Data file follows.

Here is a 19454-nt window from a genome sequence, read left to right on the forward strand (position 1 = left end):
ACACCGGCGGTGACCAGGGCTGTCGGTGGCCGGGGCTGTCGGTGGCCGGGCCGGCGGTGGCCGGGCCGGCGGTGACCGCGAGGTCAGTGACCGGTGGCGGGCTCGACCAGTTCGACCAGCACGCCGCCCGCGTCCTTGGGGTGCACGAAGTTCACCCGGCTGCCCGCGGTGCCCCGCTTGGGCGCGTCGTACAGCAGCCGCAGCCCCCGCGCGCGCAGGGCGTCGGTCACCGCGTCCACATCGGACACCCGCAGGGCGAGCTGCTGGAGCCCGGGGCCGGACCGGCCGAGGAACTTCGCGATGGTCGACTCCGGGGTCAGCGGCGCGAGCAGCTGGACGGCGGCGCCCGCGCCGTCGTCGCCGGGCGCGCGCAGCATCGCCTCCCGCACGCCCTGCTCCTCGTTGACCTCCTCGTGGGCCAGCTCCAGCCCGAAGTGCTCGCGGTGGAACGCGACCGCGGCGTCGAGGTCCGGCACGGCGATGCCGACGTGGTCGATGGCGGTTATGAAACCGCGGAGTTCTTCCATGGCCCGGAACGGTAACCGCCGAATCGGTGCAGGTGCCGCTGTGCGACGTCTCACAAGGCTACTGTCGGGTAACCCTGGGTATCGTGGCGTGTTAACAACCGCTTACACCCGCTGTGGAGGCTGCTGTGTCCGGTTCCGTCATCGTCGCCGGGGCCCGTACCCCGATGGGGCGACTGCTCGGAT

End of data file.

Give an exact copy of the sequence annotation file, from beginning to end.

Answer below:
Here is a 19454-nt window from a genome sequence, read left to right on the forward strand (position 1 = left end):
ACACCGGCGGTGACCAGGGCTGTCGGTGGCCGGGGCTGTCGGTGGCCGGGCCGGCGGTGGCCGGGCCGGCGGTGACCGCGAGGTCAGTGACCGGTGGCGGGCTCGACCAGTTCGACCAGCACGCCGCCCGCGTCCTTGGGGTGCACGAAGTTCACCCGGCTGCCCGCGGTGCCCCGCTTGGGCGCGTCGTACAGCAGCCGCAGCCCCCGCGCGCGCAGGGCGTCGGTCACCGCGTCCACATCGGACACCCGCAGGGCGAGCTGCTGGAGCCCGGGGCCGGACCGGCCGAGGAACTTCGCGATGGTCGACTCCGGGGTCAGCGGCGCGAGCAGCTGGACGGCGGCGCCCGCGCCGTCGTCGCCGGGCGCGCGCAGCATCGCCTCCCGCACGCCCTGCTCCTCGTTGACCTCCTCGTGGGCCAGCTCCAGCCCGAAGTGCTCGCGGTGGAACGCGACCGCGGCGTCGAGGTCCGGCACGGCGATGCCGACGTGGTCGATGGCGGTTATGAAACCGCGGAGTTCTTCCATGGCCCGGAACGGTAACCGCCGAATCGGTGCAGGTGCCGCTGTGCGACGTCTCACAAGGCTACTGTCGGGTAACCCTGGGTATCGTGGCGTGTTAACAACCGCTTACACCCGCTGTGGAGGCTGCTGTGTCCGGTTCCGTCATCGTCGCCGGGGCCCGTACCCCGATGGGGCGACTGCTCGGAT